Connect. Learn. Engage.

At the Great River Shakespeare Festival, interns learn from nationally known, professional theater artists. The people you work with every day can be the beginning of your professional network and important connections to graduate programs and further training.

Available Internships

All internships for the 2021 Season have been filled.

Scenic Interns

Assist with the construction, load-in, and change-over for all scenery, work alongside professional carpenters and welders to creat innovative and unique scenic elements.

Lighting Interns

Work alongside a professional master electrician and a professional designer, develop technical skills, and assist with hang, focus, and change-over for all lighting.

Props Interns

Work with a professional props director and a props artisan to create props for the professional company productions. Learn and use wide range of skills from sewing, welding and carpentry.

Costume Interns

Work directly with professional costume designers, drapers, stitchers and a craft artisan to assist in all areas of costume construction and work on the wardrobe crew.

Sound Interns

The sound intern works closely with the professional sound designer to install the sound system for the production season. The intern becomes the playback operator for the season.

Video Interns

Assist on all aspects of video production at GRSF which extend far beyond the archival and documentary recording done at all theaters. Work under the guidance of experienced professionals,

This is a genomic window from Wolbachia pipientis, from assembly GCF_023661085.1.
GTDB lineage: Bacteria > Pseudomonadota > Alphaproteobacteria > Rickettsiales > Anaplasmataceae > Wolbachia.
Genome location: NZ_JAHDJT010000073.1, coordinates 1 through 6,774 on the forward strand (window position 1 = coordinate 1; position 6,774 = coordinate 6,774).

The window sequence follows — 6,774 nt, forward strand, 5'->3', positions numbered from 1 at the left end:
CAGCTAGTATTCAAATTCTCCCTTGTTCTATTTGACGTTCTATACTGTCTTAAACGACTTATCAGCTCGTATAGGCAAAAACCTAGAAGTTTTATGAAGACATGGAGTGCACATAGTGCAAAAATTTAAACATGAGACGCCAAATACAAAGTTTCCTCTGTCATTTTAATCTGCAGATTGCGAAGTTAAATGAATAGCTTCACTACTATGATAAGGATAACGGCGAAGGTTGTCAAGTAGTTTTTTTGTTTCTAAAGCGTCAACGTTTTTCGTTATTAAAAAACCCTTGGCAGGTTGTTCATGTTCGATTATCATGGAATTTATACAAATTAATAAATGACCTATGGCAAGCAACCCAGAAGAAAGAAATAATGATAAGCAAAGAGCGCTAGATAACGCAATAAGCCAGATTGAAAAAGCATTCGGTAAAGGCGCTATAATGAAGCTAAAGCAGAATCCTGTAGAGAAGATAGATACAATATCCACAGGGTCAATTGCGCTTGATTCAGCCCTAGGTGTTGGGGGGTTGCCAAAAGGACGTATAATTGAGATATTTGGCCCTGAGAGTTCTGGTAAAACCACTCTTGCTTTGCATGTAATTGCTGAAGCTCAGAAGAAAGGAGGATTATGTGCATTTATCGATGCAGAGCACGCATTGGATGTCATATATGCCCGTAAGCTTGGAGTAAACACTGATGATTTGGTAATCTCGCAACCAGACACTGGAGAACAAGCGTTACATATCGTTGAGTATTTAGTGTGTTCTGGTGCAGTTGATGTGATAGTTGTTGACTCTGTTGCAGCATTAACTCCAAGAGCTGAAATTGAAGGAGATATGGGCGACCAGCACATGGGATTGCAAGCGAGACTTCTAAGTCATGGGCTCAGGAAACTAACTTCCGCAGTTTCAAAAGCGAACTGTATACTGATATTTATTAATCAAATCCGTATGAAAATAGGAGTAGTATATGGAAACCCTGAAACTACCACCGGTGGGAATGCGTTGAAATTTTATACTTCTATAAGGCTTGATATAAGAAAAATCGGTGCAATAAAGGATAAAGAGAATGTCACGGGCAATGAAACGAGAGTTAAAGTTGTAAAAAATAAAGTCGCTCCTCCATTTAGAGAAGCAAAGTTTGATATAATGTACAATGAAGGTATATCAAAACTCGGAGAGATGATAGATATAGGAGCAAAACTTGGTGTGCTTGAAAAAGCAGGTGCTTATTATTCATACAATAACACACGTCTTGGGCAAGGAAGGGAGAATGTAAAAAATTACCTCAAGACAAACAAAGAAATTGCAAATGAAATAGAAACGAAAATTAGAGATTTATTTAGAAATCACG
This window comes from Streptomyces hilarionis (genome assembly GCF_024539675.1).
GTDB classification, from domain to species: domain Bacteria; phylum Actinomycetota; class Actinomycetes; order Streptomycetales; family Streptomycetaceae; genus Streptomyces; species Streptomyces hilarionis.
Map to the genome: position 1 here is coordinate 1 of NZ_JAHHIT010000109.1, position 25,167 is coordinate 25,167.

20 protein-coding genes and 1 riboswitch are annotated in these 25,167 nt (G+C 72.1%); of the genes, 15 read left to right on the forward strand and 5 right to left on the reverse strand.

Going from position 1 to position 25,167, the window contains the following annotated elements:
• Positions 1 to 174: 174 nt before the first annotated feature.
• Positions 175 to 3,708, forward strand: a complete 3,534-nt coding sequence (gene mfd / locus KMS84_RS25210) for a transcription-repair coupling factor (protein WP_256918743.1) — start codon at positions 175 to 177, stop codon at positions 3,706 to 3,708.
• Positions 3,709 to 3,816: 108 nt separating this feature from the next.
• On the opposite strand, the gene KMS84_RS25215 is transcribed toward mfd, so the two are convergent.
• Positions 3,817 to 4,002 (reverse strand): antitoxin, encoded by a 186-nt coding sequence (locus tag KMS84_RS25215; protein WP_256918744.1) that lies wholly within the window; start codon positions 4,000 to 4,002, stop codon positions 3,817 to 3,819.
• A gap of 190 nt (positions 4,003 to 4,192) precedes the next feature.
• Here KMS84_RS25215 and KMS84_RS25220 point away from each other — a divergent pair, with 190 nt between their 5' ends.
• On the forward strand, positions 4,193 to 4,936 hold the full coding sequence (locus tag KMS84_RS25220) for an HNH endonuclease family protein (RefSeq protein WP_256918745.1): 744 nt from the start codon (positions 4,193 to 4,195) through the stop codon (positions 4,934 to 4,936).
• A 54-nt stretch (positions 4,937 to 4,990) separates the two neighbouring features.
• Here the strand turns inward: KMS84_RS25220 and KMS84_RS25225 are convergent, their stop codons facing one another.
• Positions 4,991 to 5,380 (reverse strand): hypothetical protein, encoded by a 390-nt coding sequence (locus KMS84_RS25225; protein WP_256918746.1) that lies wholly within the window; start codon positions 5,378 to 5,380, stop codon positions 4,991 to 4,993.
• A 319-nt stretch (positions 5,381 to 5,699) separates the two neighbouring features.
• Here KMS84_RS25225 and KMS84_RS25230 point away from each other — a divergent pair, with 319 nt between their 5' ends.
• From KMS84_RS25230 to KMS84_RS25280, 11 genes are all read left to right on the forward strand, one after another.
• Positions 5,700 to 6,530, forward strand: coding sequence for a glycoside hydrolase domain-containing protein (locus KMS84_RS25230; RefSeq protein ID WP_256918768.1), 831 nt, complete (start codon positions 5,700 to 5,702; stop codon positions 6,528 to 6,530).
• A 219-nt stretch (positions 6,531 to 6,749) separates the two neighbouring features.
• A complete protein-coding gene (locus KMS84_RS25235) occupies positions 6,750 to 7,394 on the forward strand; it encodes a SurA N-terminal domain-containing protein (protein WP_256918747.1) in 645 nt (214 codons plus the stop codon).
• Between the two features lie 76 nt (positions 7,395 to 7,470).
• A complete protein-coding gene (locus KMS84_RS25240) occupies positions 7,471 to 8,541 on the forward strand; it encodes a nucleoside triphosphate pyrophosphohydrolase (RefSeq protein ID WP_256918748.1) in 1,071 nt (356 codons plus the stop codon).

Social Media & Marketing Interns

Assist with content creation, sales campaigns, and materials distribution throughout the GRSF season.

Stage Management Interns

Stage management interns work as assistant stage managers alongside professional Equity and non-Equity stage managers on the professional company productions.

Directing Interns

Assist in the rehearsal hall as needed by the director for each production. Develop and present Pre-show Conversations to audience members to provide in-depth information about each play.

Artistic Leadership Interns

Assist the Managing & Artistic directors throughout the season. They may also work in the rehearsal hall as needed on productions, event management, and grant research.

Dramaturgy & Text Coach Interns

Work alongside professional text coaches, directors and actors, and dig deep into the rich text of our Shakespearean producations.

Education & Community Engagement Interns

The education intern will be a member of the programmatic design team comprised of equity and non-equity actors and arts educators.

Frequently Asked Questions

What does an intern do?

Interns support the festival through their hands-on work in various roles, including carpenters, stitchers, electricians, videographers, assistant stage managers, etc. This includes work in the shops as well as supporting the productions as run and changeover crews in performance. Interns also have the opportunity to design and build the Apprentice/Intern Production.

Through this experience working alongside professionals in each area, our interns gain valuable skills and insight into the professional world.

What is the time committment?